[Caution: “The Butler” Spoiler Alert!]
“In the first two or three minutes there are references to two lynchings, a rape (of the butler’s mother) and a racist murder (of his father). None of these things happened to the actual butler, who also didn’t have an activist son or another son who died in the Vietnam War” – John Boot, in his article entitled “5 Ways Lee Daniels’ “The Butler” Rewrites History to Suit Liberals”
A number of conservative pundits are upset with the movie’s historical inaccuracies of President Ronald Reagan. For example, three of Reagan’s biographers slammed the movie for maligning the president on his general policies on civil rights. Craig Shirley, who had worked on both of Reagan’s presidential campaigns, reminded an interviewer that he signed the laws authorizing the Martin Luther King, Jr. holiday and extension of both the Voting Rights and Fair Housing Acts.
Paul Kengor, author of two books about President Reagan, The Crusader and God and Ronald Reagan, addressed the movie’s characterization that Reagan was racially insensitive this way: “I’ve talked to many White House staff, cooks, housekeepers, doctors, and Secret Service over the years. They are universal in their love of Ronald Reagan.”
Kiron Skinner, who authored “Reagan, In His Own Hand” concurred by offering this bit of history: after his record on race was challenged in 1975, Reagan responded, “In my eight years [as governor] more Negroes were appointed to executive and policymaking positions in state government than had been appointed by all the previous California governors put together.”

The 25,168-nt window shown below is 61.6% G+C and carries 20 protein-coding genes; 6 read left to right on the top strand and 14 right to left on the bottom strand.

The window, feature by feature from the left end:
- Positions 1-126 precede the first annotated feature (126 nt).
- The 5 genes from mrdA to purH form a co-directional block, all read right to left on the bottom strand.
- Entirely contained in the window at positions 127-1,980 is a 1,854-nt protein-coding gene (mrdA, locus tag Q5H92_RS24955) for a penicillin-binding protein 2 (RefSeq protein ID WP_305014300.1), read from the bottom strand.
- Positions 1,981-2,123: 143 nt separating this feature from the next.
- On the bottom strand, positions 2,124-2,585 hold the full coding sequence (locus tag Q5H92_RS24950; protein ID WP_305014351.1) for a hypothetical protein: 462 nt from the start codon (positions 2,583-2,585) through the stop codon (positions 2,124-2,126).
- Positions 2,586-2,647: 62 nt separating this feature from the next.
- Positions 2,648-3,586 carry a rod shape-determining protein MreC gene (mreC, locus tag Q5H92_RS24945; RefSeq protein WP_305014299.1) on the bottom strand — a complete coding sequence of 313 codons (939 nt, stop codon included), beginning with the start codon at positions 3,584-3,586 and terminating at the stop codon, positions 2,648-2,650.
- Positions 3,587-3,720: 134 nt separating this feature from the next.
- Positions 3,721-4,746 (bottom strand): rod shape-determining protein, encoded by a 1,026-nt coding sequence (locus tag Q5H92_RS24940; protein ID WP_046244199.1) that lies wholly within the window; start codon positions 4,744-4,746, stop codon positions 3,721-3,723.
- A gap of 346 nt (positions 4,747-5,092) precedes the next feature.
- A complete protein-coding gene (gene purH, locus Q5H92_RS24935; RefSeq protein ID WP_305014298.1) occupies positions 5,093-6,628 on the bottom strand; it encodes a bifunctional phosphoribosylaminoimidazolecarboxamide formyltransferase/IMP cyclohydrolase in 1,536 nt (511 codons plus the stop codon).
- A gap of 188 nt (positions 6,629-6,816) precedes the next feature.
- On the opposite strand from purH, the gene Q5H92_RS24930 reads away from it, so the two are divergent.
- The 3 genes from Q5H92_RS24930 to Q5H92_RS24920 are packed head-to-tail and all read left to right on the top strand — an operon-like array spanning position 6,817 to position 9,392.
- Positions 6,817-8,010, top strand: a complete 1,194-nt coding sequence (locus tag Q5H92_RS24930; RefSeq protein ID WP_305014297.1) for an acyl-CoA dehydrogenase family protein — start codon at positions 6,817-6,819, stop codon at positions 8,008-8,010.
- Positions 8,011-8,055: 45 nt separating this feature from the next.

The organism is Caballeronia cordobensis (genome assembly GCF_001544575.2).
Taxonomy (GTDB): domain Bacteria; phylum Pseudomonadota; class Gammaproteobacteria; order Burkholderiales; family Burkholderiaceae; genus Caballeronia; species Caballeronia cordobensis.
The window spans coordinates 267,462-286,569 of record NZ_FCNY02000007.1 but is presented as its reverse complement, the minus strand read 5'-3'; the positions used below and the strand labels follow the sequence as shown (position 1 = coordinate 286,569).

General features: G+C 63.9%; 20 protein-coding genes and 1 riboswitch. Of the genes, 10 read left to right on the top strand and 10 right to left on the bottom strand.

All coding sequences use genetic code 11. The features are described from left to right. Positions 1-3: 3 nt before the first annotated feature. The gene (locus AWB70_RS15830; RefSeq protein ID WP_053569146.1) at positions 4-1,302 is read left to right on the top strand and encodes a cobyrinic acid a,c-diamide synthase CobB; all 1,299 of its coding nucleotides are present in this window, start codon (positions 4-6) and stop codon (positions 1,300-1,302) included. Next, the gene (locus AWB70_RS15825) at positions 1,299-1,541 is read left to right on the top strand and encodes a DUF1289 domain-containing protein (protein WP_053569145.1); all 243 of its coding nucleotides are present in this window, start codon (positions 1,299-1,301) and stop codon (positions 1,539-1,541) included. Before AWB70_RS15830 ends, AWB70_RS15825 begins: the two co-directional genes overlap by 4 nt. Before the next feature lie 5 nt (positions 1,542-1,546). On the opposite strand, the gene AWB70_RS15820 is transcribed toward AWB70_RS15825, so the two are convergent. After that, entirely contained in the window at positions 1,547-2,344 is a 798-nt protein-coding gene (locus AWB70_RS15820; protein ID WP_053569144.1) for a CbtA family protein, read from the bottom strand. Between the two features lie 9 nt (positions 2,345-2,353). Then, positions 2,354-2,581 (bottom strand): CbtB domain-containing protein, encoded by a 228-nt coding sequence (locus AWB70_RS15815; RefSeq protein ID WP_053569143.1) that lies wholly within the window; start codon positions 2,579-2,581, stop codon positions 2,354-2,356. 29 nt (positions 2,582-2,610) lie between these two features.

And Michael Reagan, son of Ronald Reagan, excoriated the movie’s depiction of his father as being racist. He wrote:
“The real story of the White House butler doesn’t imply racism at all. It’s simply Hollywood liberals wanting to believe something about my father that was never there… Despite what Hollywood’s liberal hacks believe, my father didn’t see people in colors. He saw them as individual Americans. If the liberals in Hollywood — and Washington — ever start looking at people the way he did, the country will be a lot better off.”
Two authors rebutted the movie’s mischaracterization of Reagan’s stance on apartheid in South Africa. Kengor and Craig Shirley, another Reagan biographer, challenged the film’s depiction of President Reagan being indifferent to apartheid. They defended Reagan’s acceptance of South Africa’s regime since the alternative was a Marxist-totalitarian regime. Kengor said, “Clearly…Communism was a far greater infringement…In Communist nations, people were literally lined up and slaughtered — and starved — on mass scales.”
Most Vietnam Veterans as well as many other veterans are not really concerned about the accuracy of the film nor the denigration of President Reagan simply because of Hanoi Jane being in the move: we won’t bother to see it in the first place. Everyone else will have to make up his or her own mind!
In the mean time we are still shaking our heads at Oprah saying we were racist. Our aforementioned Fort Hood staff sergeant succinctly put it this way, “The general consensus [among all of my fellow soldiers] is that we have each other’s backs; we are “brothers in arms””.
And we veterans say, “AMEN: been there; done that!”
“The Butler” is troublesome to veterans besides Hanoi Jane – Part 1